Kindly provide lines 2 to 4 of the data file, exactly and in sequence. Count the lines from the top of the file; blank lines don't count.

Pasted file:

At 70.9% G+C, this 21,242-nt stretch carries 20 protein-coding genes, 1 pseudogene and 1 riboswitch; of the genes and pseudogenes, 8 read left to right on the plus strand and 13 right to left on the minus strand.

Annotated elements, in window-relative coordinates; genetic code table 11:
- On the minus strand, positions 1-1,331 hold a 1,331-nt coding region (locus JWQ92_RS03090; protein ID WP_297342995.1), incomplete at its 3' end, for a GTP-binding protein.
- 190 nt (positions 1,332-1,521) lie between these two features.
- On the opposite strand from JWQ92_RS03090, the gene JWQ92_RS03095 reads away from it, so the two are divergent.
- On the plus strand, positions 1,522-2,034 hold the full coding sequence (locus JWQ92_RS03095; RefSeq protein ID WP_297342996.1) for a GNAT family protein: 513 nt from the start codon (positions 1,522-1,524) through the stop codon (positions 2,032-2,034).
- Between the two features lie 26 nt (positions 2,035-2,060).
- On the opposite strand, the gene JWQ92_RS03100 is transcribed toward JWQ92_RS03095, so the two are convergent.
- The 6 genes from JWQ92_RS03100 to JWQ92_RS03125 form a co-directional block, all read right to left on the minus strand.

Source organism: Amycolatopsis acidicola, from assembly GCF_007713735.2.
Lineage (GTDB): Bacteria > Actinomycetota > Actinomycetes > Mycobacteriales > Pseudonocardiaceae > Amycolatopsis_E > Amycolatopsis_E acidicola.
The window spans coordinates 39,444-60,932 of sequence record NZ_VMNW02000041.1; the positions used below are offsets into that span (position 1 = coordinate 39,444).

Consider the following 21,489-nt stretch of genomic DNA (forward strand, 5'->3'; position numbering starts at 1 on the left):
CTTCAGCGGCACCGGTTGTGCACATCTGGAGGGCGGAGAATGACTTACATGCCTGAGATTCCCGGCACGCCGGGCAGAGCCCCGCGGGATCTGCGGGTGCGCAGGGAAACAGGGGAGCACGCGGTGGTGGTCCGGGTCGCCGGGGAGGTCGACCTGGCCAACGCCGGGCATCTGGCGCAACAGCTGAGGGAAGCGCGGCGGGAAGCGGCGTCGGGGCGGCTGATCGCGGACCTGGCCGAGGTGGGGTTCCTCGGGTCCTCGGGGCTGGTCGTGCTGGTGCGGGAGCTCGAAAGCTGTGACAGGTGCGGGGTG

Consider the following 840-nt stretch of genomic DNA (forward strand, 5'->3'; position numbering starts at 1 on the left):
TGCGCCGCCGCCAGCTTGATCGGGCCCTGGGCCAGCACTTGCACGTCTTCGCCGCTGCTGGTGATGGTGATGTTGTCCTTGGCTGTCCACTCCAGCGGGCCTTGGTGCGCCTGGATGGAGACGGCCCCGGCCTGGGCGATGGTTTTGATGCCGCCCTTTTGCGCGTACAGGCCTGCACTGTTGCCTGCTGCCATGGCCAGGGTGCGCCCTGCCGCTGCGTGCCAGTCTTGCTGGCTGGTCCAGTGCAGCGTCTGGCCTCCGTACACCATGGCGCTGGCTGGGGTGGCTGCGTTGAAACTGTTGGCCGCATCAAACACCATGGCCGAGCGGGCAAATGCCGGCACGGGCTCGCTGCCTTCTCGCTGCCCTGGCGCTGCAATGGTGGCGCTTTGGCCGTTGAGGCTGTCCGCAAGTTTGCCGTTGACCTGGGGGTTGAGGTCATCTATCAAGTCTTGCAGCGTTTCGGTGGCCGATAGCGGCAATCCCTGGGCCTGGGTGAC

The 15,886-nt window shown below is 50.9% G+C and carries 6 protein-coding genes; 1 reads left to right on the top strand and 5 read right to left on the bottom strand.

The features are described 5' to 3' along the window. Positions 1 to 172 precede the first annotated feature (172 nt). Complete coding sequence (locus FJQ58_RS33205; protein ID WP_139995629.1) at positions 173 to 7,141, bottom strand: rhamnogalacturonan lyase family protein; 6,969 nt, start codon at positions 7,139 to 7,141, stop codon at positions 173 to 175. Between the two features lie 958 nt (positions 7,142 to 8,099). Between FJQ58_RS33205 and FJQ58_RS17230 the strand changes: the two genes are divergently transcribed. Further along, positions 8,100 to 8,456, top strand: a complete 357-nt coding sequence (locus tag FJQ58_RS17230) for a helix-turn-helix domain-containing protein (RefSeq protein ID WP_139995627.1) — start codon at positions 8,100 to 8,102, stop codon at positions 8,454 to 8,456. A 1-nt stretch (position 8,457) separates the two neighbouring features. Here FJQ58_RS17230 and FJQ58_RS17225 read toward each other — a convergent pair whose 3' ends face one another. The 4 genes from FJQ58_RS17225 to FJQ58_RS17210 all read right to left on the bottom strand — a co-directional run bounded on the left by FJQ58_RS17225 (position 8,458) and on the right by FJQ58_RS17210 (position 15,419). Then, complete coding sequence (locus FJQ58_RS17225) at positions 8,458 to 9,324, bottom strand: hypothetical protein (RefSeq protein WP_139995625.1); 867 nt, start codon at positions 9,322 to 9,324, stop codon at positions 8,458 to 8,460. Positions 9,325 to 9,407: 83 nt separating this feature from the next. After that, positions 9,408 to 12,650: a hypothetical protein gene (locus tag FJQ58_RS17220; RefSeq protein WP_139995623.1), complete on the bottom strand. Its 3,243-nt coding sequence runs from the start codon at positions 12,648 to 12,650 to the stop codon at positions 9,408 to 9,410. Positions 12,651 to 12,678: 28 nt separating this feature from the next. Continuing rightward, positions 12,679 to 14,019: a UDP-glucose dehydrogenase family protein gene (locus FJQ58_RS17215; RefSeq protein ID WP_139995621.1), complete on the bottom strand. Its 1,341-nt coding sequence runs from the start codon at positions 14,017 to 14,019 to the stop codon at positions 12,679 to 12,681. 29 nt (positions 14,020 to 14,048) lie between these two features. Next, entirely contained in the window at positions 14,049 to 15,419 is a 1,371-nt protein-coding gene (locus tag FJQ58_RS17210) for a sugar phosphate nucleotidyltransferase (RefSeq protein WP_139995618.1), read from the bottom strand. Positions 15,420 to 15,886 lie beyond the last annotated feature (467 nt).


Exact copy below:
Annotated elements, in window-relative coordinates; genetic code table 11:
- On the minus strand, positions 1-1,331 hold a 1,331-nt coding region (locus JWQ92_RS03090; protein ID WP_297342995.1), incomplete at its 3' end, for a GTP-binding protein.
- 190 nt (positions 1,332-1,521) lie between these two features.